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© Georg Thieme Verlag Stuttgart · New York
Molecular and Cellular Mechanisms Used in the Acute Phase of Stimulated Steroidogenesis
20 April 2007 (online)
Steroidogenic tissue can respond almost immediately to a stimulatory hormonal stimuli. Recent findings are shedding light on the molecular and cellular mechanisms that are used to synthesize and export steroid hormones in the acute phase of stimulation. In addition to utilising the cAMP intracellular messenger system to convey a stimulatory message, steroidogenic cells may employ the protein kinase C, arachidonic acid, tyrosine phosphate and nitrous oxide systems. It has been proposed that cholesterol laden vesicles travel along a network of intermediate filaments to reach the mitochondria. Cholesterol may then translocate from the outer mitochondrial membrane to the inner via sites of contact between the two membranes. These contact sites may be composed of protein bridges which include the constituents, porin, the benzodiazepine receptor and GTP binding proteins. Cholesterol is transported through the contact sites to the inner membrane and on reaching cytochrome P450 side chain cleavage (P450scc), cholesterol is converted to pregnenolone. Pregnenolone is in turn converted to a range of steroid hormones via enzyme casades. GTP binding proteins may regulate the contact site between the inner and outer membranes and thereby modulate cholesterol flux to P450 scc. In the adrenal and gonads the rate that cholesterol traverses the contact point to reach the inner membrane is accelerated by the Steroidogenic acute regulatory protein. Newly synthesized steroid hormones are transported to the cell periphery for export via a mechanism that may utilise an ion exchange protein.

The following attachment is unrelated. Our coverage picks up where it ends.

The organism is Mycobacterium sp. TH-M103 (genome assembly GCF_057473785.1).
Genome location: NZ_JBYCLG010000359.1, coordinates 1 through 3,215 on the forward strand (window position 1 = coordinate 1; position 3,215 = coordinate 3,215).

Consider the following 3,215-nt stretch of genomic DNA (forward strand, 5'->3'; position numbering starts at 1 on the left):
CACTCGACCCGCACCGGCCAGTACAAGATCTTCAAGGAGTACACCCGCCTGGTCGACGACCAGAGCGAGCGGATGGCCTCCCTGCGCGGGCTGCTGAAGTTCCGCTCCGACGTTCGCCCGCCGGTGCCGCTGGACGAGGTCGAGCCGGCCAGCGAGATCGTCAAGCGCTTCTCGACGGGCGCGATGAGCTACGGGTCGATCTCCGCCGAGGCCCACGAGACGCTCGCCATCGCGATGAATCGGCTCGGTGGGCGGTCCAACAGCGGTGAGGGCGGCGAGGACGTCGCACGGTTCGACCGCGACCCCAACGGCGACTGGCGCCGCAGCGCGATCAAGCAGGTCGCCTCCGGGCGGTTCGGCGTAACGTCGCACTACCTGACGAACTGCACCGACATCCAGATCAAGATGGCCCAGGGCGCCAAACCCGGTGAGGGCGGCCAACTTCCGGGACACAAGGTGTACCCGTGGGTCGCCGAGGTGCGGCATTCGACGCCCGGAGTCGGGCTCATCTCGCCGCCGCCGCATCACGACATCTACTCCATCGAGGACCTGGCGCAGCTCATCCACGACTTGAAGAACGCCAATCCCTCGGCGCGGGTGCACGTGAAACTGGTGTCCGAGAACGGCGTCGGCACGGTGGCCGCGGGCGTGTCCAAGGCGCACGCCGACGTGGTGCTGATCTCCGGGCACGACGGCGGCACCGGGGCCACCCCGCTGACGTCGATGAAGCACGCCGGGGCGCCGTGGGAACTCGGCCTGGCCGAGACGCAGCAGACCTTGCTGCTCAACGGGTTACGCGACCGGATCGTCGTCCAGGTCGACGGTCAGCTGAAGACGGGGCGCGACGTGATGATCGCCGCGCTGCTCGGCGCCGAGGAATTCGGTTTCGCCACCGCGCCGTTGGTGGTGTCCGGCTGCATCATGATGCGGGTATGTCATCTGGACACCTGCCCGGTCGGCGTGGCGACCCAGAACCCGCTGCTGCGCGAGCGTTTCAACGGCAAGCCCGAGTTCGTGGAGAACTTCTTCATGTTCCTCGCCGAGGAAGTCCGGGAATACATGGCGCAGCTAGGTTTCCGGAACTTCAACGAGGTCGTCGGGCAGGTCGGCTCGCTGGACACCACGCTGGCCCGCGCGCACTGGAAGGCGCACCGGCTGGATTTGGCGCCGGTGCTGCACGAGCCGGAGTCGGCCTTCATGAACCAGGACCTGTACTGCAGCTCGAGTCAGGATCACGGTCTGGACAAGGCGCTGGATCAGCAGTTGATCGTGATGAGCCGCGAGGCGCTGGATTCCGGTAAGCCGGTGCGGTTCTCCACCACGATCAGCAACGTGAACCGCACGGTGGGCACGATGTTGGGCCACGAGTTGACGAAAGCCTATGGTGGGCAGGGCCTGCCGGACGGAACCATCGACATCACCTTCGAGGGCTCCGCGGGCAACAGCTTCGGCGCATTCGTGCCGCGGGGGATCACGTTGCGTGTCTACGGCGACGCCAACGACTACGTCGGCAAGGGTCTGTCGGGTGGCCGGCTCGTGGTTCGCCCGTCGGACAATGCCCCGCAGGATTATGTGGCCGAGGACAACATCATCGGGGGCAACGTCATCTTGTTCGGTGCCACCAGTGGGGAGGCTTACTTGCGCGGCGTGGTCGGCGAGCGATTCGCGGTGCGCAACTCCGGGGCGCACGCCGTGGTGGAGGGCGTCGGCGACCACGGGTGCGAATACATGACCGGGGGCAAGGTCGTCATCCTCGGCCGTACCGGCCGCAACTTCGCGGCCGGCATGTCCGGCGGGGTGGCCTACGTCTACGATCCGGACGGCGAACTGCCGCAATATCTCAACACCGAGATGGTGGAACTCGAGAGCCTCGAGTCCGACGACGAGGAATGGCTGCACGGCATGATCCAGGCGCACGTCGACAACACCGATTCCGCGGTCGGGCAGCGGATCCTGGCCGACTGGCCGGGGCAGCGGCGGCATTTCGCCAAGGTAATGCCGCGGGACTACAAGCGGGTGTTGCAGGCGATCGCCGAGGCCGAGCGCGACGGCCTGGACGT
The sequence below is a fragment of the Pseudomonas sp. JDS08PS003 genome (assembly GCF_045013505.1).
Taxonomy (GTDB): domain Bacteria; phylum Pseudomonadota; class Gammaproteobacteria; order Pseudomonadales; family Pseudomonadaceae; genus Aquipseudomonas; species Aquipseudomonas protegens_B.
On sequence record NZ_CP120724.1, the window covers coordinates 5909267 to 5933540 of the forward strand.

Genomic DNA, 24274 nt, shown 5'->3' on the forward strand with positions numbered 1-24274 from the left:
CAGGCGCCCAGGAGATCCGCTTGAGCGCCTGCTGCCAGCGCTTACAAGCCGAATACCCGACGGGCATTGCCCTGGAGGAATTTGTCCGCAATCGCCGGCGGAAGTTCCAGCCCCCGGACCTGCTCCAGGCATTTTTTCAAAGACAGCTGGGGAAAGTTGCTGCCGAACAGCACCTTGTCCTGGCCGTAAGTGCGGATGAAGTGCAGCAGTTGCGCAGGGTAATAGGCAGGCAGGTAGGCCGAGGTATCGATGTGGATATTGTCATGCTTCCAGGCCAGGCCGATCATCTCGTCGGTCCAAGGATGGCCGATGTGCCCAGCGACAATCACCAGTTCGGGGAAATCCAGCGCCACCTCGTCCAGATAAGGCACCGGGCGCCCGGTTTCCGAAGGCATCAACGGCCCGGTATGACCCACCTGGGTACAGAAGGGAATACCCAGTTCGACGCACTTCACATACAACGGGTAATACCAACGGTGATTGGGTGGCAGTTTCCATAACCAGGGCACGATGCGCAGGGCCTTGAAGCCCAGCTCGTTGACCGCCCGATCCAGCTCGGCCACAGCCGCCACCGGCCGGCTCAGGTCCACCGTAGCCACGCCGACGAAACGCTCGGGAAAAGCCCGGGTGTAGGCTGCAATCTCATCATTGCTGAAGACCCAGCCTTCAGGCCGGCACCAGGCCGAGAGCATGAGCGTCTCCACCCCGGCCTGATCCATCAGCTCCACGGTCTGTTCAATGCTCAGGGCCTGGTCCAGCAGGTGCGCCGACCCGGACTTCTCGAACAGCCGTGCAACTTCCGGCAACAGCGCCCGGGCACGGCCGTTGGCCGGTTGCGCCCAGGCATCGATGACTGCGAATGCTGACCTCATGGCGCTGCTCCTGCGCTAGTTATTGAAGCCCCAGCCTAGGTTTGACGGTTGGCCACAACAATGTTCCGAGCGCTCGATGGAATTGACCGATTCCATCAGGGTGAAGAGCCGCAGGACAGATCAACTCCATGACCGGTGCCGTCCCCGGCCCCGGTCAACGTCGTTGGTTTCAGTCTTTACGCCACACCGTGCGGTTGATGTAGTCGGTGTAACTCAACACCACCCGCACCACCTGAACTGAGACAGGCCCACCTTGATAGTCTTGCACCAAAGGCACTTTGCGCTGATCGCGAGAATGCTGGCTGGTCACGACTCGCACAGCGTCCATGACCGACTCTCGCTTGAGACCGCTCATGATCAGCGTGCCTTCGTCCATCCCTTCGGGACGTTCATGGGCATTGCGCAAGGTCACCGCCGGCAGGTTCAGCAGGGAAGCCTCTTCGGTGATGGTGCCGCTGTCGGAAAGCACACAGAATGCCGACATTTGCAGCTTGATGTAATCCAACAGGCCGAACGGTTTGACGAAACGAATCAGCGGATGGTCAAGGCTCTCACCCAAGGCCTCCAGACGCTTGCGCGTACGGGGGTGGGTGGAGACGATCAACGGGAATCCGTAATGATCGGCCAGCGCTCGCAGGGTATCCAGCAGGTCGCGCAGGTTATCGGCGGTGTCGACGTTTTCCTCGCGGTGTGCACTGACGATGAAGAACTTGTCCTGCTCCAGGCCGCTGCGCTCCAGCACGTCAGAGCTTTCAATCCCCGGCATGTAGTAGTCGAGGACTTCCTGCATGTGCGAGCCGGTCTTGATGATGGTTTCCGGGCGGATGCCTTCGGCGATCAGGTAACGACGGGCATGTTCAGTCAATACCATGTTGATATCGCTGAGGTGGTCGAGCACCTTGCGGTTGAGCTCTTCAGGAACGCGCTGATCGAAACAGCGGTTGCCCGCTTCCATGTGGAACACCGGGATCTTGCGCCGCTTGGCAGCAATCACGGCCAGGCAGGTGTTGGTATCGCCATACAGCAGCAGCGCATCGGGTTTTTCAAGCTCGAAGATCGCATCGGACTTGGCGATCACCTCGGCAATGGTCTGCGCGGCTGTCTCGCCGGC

Steroidogenesis - Steroidogenic Acute Regulatory Protein - Sterol Carrier Protein - Endozepine - Steroidogenic Factor 1 - Porin